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Laser cladding machine fusing materialsA team of engineering students has saved a local manufacturer thousands of dollars by reducing waste of tungsten carbide.

Students engineer solution to material loss at local manufacturer

A team of engineering students has saved a local manufacturer thousands of dollars by suggesting improvements to shop floor production processes.

As part of their coursework, PhD candidates Maryam Shafiei Alavijeh, Danilo Stocco, Victor Eghujovbo and master’s candidates Alireza Pasha and Zahra Nazemi partnered with Lincoln Laser Solutions, a Windsor-based company that specializes in laser cladding and additive manufacturing, and found improvements that could save the company $30,800 annually.

“Part of the course requirement is for the students to complete a hands-on project where they must apply process improvement methods and tools learned in the class,” says professor Asif Khan, who teaches the class Lean Manufacturing and Process Improvement. “The focus of this group-based project is to study a process, identify waste and loss, find the root cause, and propose countermeasures to attack the loss.”

Based on a plant manager’s indication of high powder consumption at Lincoln Laser Solutions, the team identified a problem with the storage and usage of tungsten carbide, which is the main material used for laser cladding — the fusing of dissimilar metals with a laser.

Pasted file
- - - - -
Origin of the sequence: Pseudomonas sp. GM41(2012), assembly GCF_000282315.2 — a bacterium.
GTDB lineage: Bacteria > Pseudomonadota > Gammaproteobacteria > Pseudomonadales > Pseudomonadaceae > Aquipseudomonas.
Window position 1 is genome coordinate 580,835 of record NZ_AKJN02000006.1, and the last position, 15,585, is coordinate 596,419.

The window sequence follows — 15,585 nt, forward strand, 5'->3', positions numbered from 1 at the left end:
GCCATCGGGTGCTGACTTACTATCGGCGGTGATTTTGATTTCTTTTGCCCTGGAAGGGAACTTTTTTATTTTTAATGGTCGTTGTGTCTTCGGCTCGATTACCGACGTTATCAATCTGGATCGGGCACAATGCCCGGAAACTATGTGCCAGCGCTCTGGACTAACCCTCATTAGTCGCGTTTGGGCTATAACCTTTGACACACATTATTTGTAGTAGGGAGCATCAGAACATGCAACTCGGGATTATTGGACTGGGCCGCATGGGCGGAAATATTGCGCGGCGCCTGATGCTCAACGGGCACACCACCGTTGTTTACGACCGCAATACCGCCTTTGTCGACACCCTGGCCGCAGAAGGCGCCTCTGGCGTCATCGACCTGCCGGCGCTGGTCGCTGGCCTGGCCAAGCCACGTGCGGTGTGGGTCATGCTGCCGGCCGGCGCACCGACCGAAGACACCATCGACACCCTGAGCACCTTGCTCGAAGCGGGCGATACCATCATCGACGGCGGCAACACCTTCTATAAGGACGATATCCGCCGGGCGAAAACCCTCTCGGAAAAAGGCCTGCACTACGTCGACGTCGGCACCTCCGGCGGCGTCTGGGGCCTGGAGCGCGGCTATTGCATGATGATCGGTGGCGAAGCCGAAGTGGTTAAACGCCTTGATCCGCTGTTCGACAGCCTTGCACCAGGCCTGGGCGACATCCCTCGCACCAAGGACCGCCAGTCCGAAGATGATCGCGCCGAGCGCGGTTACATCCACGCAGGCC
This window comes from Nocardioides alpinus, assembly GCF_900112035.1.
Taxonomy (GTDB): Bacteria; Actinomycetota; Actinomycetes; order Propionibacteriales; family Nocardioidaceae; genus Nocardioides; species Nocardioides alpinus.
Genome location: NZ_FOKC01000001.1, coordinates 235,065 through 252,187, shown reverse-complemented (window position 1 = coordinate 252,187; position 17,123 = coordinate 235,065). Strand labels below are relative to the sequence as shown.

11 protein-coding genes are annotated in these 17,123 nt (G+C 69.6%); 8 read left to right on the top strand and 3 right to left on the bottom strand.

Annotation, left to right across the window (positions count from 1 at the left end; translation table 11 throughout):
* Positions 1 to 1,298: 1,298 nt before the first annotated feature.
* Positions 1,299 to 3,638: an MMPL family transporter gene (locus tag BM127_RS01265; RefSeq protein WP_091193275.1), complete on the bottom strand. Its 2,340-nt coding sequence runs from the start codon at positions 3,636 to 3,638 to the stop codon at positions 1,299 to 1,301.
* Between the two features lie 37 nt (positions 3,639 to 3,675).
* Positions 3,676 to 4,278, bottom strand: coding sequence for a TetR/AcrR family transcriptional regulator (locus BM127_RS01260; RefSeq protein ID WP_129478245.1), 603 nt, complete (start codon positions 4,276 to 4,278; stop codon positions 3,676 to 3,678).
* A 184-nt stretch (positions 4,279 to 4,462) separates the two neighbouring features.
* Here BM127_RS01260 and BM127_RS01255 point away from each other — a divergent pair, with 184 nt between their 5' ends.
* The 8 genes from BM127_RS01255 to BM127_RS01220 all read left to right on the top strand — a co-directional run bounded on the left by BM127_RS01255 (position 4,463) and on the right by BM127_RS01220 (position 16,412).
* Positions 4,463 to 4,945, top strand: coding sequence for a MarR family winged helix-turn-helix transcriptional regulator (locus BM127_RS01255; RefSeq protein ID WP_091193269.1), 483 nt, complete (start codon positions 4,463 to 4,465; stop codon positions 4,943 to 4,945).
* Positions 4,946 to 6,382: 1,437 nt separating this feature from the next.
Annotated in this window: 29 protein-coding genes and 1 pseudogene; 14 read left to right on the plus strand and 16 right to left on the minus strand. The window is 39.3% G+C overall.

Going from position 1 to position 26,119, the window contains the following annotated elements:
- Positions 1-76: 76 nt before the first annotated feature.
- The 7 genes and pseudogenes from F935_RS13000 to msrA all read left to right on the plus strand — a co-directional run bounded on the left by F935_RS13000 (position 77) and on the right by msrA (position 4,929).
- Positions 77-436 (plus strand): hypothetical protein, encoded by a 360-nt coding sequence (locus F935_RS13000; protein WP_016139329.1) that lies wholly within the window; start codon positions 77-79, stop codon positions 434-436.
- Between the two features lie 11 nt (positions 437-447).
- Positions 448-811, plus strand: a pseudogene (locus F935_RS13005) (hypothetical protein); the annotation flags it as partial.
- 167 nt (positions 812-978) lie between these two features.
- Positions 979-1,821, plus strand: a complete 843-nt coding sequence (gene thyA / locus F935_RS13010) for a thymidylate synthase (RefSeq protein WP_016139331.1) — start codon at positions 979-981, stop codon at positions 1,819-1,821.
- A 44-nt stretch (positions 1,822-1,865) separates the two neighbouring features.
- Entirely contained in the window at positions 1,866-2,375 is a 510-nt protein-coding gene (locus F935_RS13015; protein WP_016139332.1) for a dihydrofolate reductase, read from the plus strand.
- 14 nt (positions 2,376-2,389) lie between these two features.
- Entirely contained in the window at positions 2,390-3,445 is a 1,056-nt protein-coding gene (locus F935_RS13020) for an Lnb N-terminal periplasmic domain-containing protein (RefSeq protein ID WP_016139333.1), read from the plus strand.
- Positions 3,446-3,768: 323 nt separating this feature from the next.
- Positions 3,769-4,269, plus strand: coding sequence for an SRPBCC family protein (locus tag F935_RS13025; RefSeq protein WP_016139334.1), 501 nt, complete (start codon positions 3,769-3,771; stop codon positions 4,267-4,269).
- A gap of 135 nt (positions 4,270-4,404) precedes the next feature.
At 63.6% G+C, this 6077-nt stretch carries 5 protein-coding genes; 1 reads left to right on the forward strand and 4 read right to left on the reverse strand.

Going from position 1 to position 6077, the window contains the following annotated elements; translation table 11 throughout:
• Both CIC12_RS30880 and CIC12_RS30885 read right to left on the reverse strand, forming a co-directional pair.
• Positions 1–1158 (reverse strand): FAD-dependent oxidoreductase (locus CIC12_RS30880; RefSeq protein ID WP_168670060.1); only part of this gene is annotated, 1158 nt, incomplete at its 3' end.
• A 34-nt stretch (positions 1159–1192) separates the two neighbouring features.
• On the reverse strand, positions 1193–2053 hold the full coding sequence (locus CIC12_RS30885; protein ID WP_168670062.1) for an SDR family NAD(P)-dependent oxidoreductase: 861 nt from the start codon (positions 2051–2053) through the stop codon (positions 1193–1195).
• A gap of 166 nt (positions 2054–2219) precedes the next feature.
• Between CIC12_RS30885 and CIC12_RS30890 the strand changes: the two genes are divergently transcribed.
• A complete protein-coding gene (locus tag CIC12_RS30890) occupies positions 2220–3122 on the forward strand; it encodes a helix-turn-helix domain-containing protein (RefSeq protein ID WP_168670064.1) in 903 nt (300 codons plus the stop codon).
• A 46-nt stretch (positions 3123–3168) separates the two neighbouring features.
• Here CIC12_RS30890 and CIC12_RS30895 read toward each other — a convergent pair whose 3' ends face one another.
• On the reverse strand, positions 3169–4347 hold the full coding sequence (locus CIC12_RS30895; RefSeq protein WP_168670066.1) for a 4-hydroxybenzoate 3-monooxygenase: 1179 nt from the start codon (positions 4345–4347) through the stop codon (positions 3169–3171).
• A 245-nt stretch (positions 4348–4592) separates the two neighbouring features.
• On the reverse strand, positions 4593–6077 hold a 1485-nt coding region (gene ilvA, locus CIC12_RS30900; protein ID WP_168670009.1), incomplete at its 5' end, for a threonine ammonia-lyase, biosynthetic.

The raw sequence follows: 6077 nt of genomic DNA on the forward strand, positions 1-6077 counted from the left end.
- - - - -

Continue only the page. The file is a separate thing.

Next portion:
The team developed a labeling process for the in-use bottles and a logbook controlled by the production supervisor. The two-label system includes labels on the in-use bottles and matching labels in a new bottle warehouse key chain.

“This way, the production supervisors would only use a new bottle when they confirm that the in-use bottle is empty by matching the labels in the bottle and keychain into the logbook,” says Pasha, the team’s project leader.

Sean Whitfield, general manager at Lincoln Laser Solutions, says the company was impressed with the team’s conduct and the solutions they were able to propose with the limited time they were on-site due to COVID-19 precautionary measures.

“It’s always nice to bring in a fresh set of eyes on a process to help optimize it as we can sometimes get lulled into accepting status quo,” Whitfield says. “We will look to implement some solutions that were proposed right away and will look at phasing in a variation of the other conclusions upon the completion of our plant expansion.”

The student team was forced to move its weekly meetings online due to COVID-19 precautions, but was still “able to learn, establish a new connection with an industrial partner, and practice what we have learned in a real-world situation,” says Pasha.

“By doing so we were able to gain hands-on experience and also help a local business save thousands of dollars and help them excel more in what they are already great at.”

Khan says since the course launched in 2013, students have completed more than 195 practical projects at 35 local businesses.

“Partnering with local industry is a win-win situation, as our students gain hands-on experience while developing improvements that can result in potential savings for local industry,” says Khan. “We have received a great response from the hosting companies on the value added.”

—Kristie Pearce